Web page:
Canadian international assistance in Iraq

Iraq has been directly affected by the crisis in Syria and the instability perpetrated by Daesh, whose campaign of violence has resulted in the internal displacement of more than 4.5 million Iraqis since the beginning of the conflict. Nearly one third of those previously displaced have since returned to their communities often to find their homes destroyed.

Hundreds of thousands of Syrian refugees have also fled the violence and sought refuge in Iraq. Over 10 million Iraqis, or one third of the country’s population, are now in need of assistance.

Iraq has one of largest number of internally displaced persons (IDPs) in the world, and the scale of the problem has surpassed the ability of local governments and community organizations to meet the needs.

This population shift is overstretching health, education and social protection services and is placing a severe strain on the local economy. Standards of living have deteriorated and a noticeable segment of the population is now living in poverty.

Canada’s response to the crisis has focused on immediate humanitarian assistance and longer-term development aid to help those most in need. As well, Canada is contributing to an improvement in security and stability,  by helping address some of the underlying causes of the crisis. Canada’s bilateral development assistance program in Iraq aims to increase the resilience of communities and government institutions, improve access to government services, and support better governance.  

Programming in Iraq is grounded in Canada’s strategy for the Middle East  and countering Daesh. The objective is to help those in the region most affected by violence. Canada aims to ease the burden on host communities and to help refugees, IDPs and others. It is helping to develop the capacity of local administrations to deliver services, create improved conditions for employment, and lay the foundations for stability and prosperity.

As part of its Strategy, Canada is providing $150 million in humanitarian assistance funding over three years through trusted partners in the UN, the International Red Cross Red Crescent Movement and non-governmental organizations. These Canadian partners are providing life-saving assistance to crisis-affected people across Iraq including, food, water, shelter, healthcare, education and protection services – including from sexual and gender-based violence.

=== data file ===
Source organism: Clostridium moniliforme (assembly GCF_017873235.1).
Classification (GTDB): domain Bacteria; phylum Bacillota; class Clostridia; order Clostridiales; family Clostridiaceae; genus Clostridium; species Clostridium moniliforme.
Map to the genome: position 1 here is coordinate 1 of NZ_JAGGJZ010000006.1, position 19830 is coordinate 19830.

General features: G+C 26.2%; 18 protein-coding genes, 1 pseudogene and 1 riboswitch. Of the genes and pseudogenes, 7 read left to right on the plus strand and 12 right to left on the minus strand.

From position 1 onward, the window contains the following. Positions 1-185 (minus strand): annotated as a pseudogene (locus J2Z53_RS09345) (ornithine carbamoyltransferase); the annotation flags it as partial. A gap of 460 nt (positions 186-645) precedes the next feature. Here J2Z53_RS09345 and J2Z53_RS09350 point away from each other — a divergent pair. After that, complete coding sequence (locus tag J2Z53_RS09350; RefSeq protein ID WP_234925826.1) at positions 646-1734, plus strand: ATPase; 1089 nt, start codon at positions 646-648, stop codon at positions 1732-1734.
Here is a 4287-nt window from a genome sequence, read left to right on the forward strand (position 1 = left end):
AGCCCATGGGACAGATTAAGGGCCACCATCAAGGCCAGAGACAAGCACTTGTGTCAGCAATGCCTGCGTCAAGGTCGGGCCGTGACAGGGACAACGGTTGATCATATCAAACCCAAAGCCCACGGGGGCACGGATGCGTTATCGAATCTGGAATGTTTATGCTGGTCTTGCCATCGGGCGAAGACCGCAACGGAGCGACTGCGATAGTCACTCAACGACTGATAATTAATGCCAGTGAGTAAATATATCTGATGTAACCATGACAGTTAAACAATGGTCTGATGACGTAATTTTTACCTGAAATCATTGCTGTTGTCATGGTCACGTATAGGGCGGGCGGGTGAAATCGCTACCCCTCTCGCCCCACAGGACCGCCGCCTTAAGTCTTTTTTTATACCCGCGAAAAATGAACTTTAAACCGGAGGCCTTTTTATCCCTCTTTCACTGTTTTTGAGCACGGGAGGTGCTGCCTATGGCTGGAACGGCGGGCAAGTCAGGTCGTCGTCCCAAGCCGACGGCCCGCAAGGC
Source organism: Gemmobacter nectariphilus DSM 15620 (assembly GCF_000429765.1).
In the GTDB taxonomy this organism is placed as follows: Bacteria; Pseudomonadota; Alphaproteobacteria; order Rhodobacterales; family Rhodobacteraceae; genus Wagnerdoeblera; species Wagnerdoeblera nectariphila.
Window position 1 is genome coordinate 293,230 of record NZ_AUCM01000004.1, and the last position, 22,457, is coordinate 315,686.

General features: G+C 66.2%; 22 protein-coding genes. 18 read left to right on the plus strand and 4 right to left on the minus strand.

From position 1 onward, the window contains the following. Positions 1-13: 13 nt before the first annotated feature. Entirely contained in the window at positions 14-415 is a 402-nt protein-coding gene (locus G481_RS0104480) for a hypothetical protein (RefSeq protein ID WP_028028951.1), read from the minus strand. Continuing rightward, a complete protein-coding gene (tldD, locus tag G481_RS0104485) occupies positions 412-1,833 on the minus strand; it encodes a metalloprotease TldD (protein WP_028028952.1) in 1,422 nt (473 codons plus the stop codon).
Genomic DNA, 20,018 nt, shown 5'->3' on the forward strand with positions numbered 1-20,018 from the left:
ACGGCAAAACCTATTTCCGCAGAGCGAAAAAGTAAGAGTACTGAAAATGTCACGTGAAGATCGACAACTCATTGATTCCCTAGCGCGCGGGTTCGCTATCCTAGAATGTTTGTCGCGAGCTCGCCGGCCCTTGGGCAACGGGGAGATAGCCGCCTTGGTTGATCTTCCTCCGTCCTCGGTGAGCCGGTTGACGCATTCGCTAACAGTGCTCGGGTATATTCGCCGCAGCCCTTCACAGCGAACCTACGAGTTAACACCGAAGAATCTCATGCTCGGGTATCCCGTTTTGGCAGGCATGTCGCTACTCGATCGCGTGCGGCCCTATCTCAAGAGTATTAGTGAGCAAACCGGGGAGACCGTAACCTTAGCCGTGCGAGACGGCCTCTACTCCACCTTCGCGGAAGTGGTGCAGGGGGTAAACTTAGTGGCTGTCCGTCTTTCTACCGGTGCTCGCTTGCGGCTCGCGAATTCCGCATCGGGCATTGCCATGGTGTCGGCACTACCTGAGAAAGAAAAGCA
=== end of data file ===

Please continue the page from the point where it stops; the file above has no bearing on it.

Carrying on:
Our international development assistance

Search the Project Browser to see what Canada is doing to support development in Iraq

In the beginning of 2016, Prime Minister Justin Trudeau announced Canada's new strategy to address the ongoing crises in Iraq and Syria, including further increases in funding over the next three years to Canada's security, stabilization, humanitarian and development assistance programs.

Complementing our humanitarian assistance, development assistance will help to improve access to basic services (e.g. water) and promote economic growth. For example, technical vocational education and training is aligned with the needs of the local labour market. These efforts will help strengthen the resilience of communities and government institutions. They will also enhance livelihood opportunities, particularly for women and youth.

Supporting local government

Canada supports more decentralized and capable local governments that are better equipped to provide basic services for all people living in Iraq, including IDPs and refugees.

The Government of Canada believes that the solution to the Iraq crisis must be, first and foremost, political. Through a project implemented by the Institute on Governance (IOG), Canada is committed to providing support for improved governance in Iraq.

The Fiscal Decentralization and Resiliency-Building for Iraq project supports a federal and democratic Iraq by working with the different levels of government to define their fiscal roles, responsibilities and accountabilities in line with the Iraqi constitution.

Key anticipated results

Canada’s support focuses on ensuring resilient Iraqi communities are able to provide improved access to basic services such as clean drinking water for all children, including refugees and IDPs.

Improved access to water

An example of Canada’s efforts to improve community water infrastructure is the community of Khanke in northern Iraq, which is hosting over 18,000 IDPs. One of the major challenges for local authorities is ensuring access to clean drinking water. Until recently, Khanke was only able to supply water to local communities and its IDP camp for two hours, three days per week. Last year, in partnership with World Vision, Canada successfully helped rehabilitate and improve Khanke’s water distribution and storage network.

Key anticipated results

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